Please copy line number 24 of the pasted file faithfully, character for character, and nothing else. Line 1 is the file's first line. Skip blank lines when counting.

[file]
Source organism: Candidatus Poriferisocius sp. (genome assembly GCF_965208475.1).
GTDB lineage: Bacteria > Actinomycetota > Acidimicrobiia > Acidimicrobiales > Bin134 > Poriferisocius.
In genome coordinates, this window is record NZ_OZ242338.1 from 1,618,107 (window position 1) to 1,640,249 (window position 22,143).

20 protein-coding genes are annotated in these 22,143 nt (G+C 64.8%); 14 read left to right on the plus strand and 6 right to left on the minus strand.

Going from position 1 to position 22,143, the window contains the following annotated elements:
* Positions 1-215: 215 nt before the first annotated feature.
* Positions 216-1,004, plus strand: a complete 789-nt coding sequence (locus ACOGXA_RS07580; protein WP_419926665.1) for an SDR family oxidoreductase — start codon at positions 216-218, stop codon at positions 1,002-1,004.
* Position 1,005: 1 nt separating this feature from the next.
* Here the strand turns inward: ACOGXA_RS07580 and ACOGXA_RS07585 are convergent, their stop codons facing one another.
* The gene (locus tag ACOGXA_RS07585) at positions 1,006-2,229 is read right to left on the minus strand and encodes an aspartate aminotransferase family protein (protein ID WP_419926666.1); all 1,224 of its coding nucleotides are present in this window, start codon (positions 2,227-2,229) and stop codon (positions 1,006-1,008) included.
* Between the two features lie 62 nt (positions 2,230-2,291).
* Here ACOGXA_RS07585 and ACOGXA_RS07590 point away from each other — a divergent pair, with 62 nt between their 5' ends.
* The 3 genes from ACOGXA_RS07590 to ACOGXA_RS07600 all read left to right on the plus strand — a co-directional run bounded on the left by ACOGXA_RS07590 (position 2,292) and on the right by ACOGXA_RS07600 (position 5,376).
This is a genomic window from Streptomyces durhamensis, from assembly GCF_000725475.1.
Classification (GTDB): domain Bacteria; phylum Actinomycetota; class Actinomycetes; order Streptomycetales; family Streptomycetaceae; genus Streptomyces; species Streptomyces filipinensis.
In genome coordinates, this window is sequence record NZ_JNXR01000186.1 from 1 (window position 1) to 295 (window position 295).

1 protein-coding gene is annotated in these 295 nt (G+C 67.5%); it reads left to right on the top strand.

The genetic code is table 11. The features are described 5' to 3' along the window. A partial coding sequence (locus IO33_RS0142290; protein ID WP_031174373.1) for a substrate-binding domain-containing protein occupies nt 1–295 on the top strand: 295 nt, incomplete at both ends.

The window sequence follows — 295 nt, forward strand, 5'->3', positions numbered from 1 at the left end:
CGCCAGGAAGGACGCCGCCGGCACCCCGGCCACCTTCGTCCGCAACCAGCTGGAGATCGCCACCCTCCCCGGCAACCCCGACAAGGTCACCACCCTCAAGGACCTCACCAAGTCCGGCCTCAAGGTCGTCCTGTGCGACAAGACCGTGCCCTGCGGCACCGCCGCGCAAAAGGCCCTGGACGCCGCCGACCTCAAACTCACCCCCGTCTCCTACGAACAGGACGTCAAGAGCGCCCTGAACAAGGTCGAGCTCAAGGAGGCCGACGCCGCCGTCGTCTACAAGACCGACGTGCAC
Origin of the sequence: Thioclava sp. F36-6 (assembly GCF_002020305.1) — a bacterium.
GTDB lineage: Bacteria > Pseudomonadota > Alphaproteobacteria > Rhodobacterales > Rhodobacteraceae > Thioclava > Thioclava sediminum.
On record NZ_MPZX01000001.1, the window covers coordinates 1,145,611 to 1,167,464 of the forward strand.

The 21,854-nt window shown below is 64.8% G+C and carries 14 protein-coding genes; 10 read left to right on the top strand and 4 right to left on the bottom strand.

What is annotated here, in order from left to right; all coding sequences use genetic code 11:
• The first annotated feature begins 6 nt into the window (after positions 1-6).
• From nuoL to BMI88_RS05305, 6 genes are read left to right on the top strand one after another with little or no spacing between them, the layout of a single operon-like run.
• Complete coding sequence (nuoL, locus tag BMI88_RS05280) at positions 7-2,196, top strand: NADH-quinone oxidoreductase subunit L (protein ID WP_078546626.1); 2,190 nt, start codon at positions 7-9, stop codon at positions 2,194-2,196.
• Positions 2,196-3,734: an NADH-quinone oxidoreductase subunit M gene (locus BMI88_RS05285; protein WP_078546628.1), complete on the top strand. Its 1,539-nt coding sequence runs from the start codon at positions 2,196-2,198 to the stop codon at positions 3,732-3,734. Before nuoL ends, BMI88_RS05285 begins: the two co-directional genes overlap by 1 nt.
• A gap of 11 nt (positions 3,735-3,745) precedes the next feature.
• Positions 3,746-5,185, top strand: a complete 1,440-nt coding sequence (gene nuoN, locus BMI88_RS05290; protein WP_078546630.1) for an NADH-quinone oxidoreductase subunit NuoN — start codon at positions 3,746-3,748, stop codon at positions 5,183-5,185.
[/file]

The 21,854-nt window shown below is 64.8% G+C and carries 14 protein-coding genes; 10 read left to right on the top strand and 4 right to left on the bottom strand.